15 Features Your Site Doesn’t Need
Ian Lurie Aug 28 2008
The worst mistake in internet marketing? Making things too complicated. It pumps up costs, slows site launches and keeps you offline when you could be online, selling stuff.
Who makes that mistake? You do. When you insist that that one feature is so important you can’t live without it, you’re killing yourself. If you can get 90% of the function with 10% of the effort, shouldn’t you?
So, here’s a list of features I think your site can probably do without, at least for now:
- Integration with your inventory management system. If you’re already selling lots online, great! Spend the fifty grand it’ll take to synchronize your store with your inventory system. Otherwise, forget it. Put it on hold.
- A fancy content management system (CMS). A full-featured, enterprise CMS is a great tool when you need it. But do you really need it? If you have a staff of two, you don’t. Use WordPress or Movable Type, instead.
- Community content. Yah, community content is trendy as heck. But you don’t need to build your own bloody city. Before you spend the time and shell out the cash to add community content, ask yourself: Do you need to build the community yourself? Couldn’t you use Facebook? Or MySpace? Or something else? Don’t reinvent the wheel if you don’t need to.
- A talking, walking spokesperson. I’m sorry, but no one needs a little video person that walks onscreen and starts babbling about how wonderful this product is. I go online to get away from that. So save the cash. Don’t add a virtual spokesperson. Plus, they’re creepy as hell.
- Video. I love online video. It’s super-valuable to the right business. Is that your business? If you can’t get your message across without motion or a ‘face to face’ human element, use video. Otherwise, save the money and time.
- Credit card processing. If you’re selling online you’ll need to process credit cards. But setting up a merchant account with your bank will make you wonder if you’re in a Kafka novel. Instead, use a service like PayPal. Later, when you’re selling in volumes where a .5% reduction in costs is important, you can set up the merchant account. Or, even better, get a lackey to do it for you.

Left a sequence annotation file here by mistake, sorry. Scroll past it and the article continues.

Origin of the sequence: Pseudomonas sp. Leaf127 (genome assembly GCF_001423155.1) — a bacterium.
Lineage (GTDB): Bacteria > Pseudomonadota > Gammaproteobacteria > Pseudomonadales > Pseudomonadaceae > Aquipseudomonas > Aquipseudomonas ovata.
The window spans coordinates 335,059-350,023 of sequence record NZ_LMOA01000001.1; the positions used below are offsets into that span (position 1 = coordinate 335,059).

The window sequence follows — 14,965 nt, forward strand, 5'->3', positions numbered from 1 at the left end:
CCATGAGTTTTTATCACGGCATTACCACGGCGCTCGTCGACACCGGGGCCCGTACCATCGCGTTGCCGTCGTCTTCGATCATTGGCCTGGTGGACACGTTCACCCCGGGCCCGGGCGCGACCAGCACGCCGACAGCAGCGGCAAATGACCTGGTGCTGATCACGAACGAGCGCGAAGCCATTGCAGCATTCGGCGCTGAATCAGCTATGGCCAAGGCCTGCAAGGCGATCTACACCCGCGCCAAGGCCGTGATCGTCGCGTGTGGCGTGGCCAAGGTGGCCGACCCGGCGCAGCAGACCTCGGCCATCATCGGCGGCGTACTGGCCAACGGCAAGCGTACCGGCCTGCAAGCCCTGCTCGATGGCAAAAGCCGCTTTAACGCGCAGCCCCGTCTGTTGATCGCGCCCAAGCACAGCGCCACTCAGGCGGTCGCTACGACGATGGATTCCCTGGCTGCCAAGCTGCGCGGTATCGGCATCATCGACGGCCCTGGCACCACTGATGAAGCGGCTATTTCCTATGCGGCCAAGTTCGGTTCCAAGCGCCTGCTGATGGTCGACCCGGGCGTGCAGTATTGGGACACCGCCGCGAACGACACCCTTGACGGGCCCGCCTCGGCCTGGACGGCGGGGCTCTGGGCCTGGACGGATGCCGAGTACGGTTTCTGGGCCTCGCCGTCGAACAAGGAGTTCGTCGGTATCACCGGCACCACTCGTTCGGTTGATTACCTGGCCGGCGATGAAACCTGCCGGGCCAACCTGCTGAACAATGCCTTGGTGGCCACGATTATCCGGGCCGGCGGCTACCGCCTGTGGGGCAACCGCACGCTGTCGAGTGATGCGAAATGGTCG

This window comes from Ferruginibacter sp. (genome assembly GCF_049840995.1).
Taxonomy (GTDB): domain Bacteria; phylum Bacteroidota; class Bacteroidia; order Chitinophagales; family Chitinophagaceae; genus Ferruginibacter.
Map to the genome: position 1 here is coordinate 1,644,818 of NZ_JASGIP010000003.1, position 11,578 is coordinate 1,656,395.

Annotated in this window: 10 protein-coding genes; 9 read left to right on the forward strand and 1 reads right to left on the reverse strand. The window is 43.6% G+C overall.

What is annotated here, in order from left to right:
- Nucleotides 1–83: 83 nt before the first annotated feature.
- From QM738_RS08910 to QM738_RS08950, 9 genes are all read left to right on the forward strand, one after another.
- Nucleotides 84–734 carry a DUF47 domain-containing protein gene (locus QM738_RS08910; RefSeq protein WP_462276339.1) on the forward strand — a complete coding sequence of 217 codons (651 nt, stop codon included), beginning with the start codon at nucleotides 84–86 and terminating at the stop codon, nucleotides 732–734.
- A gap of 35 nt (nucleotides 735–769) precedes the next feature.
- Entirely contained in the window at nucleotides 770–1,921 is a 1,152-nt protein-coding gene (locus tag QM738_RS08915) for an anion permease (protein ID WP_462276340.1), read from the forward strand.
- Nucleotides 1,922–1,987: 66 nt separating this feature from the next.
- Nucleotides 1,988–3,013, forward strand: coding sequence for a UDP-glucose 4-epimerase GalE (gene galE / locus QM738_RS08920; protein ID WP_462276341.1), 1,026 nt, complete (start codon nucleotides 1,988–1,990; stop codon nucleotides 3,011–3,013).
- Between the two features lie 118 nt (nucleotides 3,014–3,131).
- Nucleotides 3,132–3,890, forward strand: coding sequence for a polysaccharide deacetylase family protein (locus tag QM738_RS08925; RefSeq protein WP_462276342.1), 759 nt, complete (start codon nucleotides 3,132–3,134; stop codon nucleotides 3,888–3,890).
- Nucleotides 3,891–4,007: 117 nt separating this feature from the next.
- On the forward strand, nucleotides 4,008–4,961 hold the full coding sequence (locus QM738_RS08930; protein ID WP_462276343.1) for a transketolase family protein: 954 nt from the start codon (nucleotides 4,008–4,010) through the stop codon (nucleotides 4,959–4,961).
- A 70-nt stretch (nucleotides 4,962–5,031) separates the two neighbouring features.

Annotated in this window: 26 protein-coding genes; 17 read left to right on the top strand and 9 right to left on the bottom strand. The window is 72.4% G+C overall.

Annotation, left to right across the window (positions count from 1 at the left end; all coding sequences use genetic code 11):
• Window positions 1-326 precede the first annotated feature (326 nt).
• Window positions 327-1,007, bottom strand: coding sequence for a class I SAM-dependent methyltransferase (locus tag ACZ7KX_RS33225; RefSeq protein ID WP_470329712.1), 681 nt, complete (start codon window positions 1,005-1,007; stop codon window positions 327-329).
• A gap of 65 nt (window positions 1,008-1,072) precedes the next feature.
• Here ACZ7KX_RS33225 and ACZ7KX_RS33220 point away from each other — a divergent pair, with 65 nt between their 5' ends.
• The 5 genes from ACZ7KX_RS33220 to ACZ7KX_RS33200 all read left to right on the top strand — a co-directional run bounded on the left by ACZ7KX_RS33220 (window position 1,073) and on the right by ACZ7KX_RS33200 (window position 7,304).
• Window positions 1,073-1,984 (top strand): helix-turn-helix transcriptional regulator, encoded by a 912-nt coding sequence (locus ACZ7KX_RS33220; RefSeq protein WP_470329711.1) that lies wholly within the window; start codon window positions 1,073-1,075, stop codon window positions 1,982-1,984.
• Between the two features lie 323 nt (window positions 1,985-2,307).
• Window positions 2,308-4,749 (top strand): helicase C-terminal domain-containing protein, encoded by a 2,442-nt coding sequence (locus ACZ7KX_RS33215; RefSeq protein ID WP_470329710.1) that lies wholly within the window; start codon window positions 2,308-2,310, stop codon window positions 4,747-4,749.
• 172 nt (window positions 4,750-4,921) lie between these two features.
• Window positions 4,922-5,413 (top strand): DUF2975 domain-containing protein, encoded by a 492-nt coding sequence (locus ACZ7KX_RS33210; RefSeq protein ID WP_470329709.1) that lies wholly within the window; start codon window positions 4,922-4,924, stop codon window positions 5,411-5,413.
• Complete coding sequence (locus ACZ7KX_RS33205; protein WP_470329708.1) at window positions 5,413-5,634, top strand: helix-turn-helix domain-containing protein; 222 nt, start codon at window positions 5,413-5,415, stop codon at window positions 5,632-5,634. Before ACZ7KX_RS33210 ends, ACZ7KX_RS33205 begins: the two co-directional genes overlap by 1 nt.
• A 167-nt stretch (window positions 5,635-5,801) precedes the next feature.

- A custom store. Yes, you want your store to look just so. If you can save thousands of dollars and weeks of work, though, why not compromise just a little and use a prebuilt store like Prostores or Volusion? Be smart. Get selling.
- A custom lead management system. You want a CRM system that lets you manage 3,000 leads a month. Problem is, you don’t have any leads yet. Try Salesforce or HighRise. You can hook ’em right up to the contact form on your web site and get 90% of what you want at 5% the cost in dollars and sanity.
- Web 2.0 features. Whatever the hell those are. If you really need a feature, trust me, you won’t need to pigeonhole it with some trendy phrase. You’ll know you need one-page checkout, or smart form validation, or a puffy logo that looks like it’ll purr when you pet it.
- Multiple languages. Think about your audience first. Do you have a sizable group of folks who don’t speak English in that audience? If yes, spend the money to translate. If not, stop right there.
- Your own server. Yeah. No. Start off in a shared, ‘virtual’ hosting environment.
- A live webcam. Thank heavens, these seem to be going away. I don’t really want to see what you’re doing at your desk 24/7.
- A ‘wish list’. It’s nice to save your favorite products in a little folder all your own. But is that why you buy? I don’t think so. Add the wish list later.
- A ‘virtual office’. You don’t need to make your web site look like a real office. I’m on the internet because I don’t want to go to your office! Give me a site that loads fast and gives me the shortest possible route between my question and your answer.
- A ‘virtual mall’. See the previous item, and don’t make me slap you.
When you’re deciding on features for your site, analyze the costs and benefits carefully. Consider whether you want a feature because you think it’s important, or because it’ll really help your audience.
CEO & Founder
Ian Lurie is CEO and founder of Portent and the EVP of Marketing Services at Clearlink. He's been a digital marketer since the days of AOL and Compuserve (25 years, if you're counting). He's recorded training for Lynda.com, writes regularly for the Portent Blog and has been published on AllThingsD, Smashing Magazine, and TechCrunch.Ian speaks at conferences around the world, including SearchLove, MozCon, Seattle Interactive Conference and ad:Tech. He has published has published several books about business and marketing: One Trick Ponies Get Shot, available on Kindle, The Web Marketing All-In-One Desk Reference for Dummies, and Conversation Marketing.Follow him on Twitter at portentint, and on LinkedIn at LinkedIn.com/in/ianlurie. Read More